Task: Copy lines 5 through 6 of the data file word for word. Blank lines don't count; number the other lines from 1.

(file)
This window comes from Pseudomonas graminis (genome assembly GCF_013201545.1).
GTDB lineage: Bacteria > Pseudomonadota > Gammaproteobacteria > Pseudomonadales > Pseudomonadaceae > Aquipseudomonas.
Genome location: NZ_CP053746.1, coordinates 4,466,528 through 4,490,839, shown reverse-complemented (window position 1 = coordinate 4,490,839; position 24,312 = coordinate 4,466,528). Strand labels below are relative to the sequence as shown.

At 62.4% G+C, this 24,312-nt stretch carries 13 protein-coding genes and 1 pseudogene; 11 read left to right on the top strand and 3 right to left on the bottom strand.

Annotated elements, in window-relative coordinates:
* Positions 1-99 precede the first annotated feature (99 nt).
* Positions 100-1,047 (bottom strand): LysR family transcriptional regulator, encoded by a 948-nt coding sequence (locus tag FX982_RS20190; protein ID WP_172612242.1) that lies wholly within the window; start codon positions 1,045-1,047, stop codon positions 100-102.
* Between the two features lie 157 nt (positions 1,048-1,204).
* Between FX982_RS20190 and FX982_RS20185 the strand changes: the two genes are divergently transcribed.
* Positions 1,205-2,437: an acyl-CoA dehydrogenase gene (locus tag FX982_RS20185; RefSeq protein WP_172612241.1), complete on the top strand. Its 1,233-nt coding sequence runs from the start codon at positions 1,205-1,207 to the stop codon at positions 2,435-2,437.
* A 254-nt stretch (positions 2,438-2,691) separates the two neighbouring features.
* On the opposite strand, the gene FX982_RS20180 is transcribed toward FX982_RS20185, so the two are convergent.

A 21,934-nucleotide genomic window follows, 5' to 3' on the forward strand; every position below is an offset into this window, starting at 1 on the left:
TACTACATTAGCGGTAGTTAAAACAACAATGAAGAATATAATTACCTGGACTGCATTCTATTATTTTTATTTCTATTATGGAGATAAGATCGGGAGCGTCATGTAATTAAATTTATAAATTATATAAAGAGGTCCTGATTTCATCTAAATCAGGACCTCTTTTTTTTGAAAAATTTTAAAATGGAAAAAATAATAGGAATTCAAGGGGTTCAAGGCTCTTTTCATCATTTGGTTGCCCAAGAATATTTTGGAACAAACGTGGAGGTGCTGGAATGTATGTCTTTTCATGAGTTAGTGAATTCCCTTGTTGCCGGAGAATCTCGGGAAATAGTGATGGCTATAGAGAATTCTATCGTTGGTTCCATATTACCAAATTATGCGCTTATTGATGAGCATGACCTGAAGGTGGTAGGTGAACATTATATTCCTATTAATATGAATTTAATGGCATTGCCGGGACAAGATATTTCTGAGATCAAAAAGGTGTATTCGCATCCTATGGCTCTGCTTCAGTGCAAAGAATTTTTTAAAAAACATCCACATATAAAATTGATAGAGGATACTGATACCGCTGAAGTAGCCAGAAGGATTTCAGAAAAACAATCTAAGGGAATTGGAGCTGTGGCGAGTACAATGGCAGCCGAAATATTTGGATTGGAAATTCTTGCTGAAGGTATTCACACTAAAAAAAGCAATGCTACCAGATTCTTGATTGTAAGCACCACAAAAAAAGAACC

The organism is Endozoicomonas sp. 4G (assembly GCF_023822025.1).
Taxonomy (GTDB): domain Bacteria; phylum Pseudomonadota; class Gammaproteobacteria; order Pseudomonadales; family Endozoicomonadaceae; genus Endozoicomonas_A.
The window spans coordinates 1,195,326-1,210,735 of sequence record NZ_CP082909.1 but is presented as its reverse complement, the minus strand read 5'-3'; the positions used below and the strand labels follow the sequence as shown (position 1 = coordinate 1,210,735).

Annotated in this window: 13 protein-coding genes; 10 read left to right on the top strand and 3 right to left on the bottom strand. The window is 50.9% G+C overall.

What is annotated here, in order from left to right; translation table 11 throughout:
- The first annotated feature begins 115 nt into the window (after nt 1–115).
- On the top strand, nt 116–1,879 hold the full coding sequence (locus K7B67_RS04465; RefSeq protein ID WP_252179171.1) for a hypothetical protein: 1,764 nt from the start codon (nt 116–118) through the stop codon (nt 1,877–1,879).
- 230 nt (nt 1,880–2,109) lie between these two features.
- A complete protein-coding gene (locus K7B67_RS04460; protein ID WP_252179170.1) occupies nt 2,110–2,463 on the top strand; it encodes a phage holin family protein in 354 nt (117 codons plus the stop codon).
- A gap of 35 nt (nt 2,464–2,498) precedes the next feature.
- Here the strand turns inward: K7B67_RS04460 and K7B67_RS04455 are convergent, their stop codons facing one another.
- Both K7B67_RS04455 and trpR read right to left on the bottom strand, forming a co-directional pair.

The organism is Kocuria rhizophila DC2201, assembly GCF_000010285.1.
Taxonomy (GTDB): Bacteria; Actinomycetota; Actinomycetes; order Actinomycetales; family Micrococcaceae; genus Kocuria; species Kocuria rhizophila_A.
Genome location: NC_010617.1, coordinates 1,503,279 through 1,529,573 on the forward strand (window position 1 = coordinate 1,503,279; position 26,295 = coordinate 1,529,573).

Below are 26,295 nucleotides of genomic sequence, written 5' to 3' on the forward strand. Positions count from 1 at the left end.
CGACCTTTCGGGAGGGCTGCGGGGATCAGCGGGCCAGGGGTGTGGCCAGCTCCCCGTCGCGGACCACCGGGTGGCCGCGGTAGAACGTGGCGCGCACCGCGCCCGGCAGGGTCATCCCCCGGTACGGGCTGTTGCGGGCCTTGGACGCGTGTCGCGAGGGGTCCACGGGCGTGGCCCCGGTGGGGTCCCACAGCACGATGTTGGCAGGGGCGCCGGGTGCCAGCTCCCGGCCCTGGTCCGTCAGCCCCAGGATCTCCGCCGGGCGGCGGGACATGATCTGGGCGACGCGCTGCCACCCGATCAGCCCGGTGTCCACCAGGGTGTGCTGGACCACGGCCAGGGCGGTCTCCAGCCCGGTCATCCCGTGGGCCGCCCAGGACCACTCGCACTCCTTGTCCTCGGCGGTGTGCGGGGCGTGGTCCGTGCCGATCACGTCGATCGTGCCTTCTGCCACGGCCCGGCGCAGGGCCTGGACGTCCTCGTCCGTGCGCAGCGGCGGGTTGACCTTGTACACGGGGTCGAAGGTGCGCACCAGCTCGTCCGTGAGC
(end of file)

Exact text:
Annotated elements, in window-relative coordinates:
* Positions 1-99 precede the first annotated feature (99 nt).